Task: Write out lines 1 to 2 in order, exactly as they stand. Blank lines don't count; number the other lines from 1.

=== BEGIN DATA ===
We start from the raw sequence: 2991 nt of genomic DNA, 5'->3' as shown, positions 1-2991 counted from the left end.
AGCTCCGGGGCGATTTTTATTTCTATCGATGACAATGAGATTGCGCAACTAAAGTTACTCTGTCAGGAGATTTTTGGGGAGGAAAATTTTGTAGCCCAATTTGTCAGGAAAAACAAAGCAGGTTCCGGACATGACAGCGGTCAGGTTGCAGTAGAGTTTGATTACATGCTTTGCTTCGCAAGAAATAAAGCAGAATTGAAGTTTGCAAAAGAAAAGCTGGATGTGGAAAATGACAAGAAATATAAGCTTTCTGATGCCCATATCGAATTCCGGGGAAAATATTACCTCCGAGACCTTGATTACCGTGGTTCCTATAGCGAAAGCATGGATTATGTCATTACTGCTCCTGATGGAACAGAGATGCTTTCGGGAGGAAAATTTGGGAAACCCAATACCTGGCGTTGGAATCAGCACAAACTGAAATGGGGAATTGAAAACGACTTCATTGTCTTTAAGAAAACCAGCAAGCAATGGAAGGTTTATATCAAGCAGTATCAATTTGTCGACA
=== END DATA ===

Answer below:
We start from the raw sequence: 2991 nt of genomic DNA, 5'->3' as shown, positions 1-2991 counted from the left end.
AGCTCCGGGGCGATTTTTATTTCTATCGATGACAATGAGATTGCGCAACTAAAGTTACTCTGTCAGGAGATTTTTGGGGAGGAAAATTTTGTAGCCCAATTTGTCAGGAAAAACAAAGCAGGTTCCGGACATGACAGCGGTCAGGTTGCAGTAGAGTTTGATTACATGCTTTGCTTCGCAAGAAATAAAGCAGAATTGAAGTTTGCAAAAGAAAAGCTGGATGTGGAAAATGACAAGAAATATAAGCTTTCTGATGCCCATATCGAATTCCGGGGAAAATATTACCTCCGAGACCTTGATTACCGTGGTTCCTATAGCGAAAGCATGGATTATGTCATTACTGCTCCTGATGGAACAGAGATGCTTTCGGGAGGAAAATTTGGGAAACCCAATACCTGGCGTTGGAATCAGCACAAACTGAAATGGGGAATTGAAAACGACTTCATTGTCTTTAAGAAAACCAGCAAGCAATGGAAGGTTTATATCAAGCAGTATCAATTTGTCGACA